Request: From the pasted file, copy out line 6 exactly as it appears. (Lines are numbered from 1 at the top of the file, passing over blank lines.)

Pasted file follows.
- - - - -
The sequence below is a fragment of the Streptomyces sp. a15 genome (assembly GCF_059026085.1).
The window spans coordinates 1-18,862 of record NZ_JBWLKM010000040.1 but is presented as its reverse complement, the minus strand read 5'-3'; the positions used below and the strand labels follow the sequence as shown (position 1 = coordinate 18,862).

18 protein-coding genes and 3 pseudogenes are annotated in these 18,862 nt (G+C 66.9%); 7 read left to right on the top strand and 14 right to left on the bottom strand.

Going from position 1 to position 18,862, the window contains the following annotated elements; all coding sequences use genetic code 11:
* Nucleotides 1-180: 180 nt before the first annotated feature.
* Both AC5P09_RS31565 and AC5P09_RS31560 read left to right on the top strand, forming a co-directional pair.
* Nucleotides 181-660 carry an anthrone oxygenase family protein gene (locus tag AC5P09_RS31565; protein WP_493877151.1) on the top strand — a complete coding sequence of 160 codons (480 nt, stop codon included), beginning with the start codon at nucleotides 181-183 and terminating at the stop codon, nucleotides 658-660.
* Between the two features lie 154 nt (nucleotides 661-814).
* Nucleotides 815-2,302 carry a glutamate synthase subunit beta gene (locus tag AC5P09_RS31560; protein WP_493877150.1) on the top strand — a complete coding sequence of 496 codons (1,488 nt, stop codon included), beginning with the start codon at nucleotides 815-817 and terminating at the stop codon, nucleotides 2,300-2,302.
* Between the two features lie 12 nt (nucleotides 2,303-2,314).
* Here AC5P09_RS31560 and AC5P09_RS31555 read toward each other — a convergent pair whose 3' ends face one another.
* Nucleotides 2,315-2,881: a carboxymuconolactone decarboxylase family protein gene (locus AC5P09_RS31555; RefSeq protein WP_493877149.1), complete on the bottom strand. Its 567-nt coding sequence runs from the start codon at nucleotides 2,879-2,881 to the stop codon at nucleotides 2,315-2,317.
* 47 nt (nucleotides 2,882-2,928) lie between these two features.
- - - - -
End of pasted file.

* Both AC5P09_RS31565 and AC5P09_RS31560 read left to right on the top strand, forming a co-directional pair.